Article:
More Brains Than Brawn

Michael RiceBy Michael Rice 7 years ago
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 Surely everyone has an idea in their head when someone says coral, and that image for me is undoubtedly brain coral. Since diving the Caribbean as a kid, I’ve had brain coral stuck in my head as the benchmark for what a sessile invertebrate should look like, and no matter how much I see them brains still catch my eye when shopping for my next purchase. At the heart of this category for me is the wellsophyllia brain. with their huge fleshy extensions and broad range of colors, they never cease to amaze my senses and make me want to max the credit card. They truly give some of the best bang for the buck out of all corals coming mainly in large colonies that are ready to be show pieces of any aquarium. They are also one of the easiest to care for of all the corals I’ve had experience with and need almost nothing more than soft coral conditions to thrive. Wellsophyllias are easily recognized by their large fleshy lobes with short feeding tentacles in each opening. They may also extend longer sweeper tentacles into the current to feed on meaty foods. Wellsophyllias comes in a huge range of colors from greens to reds to blues, and all variations fluoresce beautifully. They are easily confused with the very similar tracaphyllia brain, but may be easily sorted by a quick look at the base skeleton. Wellsophyllias have a flat base while tracaphyllias have a pointed conical base. Under the fleshy exterior lies a sharp ridged skeleton that sometimes may be seen when the flesh retracts. Caring for wellsophyllias is relatively easy. They are very tolerant of a big range of flow patterns, light and don’t need additional feeding to survive. Wellsophyllias should always be placed on the sand away from rock-work to reduce the chance of flesh being damaged in the current. Wellsophyllias are in the large polyp stony group and must have adequate calcium levels to grow. As with most LPS corals, they also need stable alkalinity to maintain their best health. If asked what level of difficulty they are to keep, I would place them in the easy to medium category making them attainable for even the novice reef keeper. They do require a fairly large amount of space, so may not be feasable to the nano reefer. If you’re like me and love the classic look of a brain coral in your reef, the wellsophyllia brain may be the perfect place to start. They are commonplace and usually fairly priced considering their size, s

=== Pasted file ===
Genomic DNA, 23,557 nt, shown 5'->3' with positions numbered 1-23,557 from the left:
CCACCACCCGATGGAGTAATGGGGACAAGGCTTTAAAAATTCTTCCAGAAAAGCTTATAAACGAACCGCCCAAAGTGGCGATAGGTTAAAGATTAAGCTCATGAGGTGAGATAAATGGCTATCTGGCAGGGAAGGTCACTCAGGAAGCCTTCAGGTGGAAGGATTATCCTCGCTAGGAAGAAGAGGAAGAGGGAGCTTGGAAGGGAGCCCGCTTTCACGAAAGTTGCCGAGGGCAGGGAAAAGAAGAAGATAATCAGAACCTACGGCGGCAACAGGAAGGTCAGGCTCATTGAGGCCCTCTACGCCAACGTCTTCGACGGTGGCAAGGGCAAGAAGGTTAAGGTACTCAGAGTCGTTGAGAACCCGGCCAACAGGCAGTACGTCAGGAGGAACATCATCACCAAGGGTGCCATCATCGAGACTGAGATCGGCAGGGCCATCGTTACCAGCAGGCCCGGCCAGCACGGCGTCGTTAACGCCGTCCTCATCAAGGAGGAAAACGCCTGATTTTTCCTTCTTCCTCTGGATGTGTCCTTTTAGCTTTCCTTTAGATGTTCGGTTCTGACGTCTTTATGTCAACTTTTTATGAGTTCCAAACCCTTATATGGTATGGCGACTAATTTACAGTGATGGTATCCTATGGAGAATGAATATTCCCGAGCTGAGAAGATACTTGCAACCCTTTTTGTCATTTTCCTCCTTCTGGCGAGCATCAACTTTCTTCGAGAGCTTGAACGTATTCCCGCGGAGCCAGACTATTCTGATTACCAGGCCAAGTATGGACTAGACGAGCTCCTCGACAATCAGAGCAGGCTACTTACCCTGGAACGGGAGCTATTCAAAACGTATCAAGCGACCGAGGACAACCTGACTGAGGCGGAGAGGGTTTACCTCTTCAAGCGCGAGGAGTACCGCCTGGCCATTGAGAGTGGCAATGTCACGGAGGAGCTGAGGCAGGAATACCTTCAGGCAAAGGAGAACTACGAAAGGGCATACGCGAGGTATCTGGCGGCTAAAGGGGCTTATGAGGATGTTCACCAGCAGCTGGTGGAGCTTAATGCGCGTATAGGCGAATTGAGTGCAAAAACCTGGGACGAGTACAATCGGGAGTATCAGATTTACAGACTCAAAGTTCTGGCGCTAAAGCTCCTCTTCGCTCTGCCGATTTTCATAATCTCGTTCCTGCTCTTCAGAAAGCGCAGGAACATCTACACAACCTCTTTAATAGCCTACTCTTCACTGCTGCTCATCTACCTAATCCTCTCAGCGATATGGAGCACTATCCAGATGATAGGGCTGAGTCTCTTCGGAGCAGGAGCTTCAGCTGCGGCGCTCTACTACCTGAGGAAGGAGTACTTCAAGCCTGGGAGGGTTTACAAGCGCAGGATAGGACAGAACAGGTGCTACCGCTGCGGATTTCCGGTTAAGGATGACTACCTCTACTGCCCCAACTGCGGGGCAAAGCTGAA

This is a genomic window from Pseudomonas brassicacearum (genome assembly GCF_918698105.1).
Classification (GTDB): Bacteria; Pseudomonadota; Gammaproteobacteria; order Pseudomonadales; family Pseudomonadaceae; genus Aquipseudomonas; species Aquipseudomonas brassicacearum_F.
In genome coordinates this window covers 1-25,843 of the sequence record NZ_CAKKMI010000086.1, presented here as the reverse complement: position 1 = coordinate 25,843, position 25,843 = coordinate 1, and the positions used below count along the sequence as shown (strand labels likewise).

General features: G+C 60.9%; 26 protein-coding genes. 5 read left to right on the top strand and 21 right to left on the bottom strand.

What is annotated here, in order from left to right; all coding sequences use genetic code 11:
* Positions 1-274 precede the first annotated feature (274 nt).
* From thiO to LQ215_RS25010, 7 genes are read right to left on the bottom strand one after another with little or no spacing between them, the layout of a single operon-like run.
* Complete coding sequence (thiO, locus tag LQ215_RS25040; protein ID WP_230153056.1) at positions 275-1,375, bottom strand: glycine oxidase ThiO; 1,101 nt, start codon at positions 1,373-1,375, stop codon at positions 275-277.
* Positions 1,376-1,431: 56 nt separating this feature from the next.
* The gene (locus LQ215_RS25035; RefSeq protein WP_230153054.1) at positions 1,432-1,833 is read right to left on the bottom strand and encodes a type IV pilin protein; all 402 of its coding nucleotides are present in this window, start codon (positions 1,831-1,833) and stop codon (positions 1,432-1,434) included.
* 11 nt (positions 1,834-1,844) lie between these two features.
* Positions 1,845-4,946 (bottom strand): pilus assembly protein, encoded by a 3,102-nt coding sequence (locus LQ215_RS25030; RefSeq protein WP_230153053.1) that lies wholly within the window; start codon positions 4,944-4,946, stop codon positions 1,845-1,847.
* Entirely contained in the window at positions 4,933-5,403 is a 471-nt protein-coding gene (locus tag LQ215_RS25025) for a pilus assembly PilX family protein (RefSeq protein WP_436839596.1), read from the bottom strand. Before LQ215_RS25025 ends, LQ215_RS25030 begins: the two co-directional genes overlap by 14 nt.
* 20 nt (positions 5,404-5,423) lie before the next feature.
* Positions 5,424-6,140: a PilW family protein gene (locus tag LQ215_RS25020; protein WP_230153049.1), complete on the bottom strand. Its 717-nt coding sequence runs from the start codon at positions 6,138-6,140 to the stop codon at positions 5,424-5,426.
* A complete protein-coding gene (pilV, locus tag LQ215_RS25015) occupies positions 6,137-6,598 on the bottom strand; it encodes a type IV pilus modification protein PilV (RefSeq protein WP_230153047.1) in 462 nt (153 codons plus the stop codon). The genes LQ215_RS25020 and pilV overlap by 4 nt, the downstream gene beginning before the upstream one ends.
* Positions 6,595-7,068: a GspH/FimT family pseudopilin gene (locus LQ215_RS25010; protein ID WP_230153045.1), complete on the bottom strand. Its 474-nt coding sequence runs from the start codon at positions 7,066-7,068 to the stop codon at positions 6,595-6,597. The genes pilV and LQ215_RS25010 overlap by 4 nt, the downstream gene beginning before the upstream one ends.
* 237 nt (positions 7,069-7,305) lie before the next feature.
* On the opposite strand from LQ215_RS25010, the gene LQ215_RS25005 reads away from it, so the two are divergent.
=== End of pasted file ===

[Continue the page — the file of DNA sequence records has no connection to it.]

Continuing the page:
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  Corals, Eye Candy
Michael Rice
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 Michael Rice

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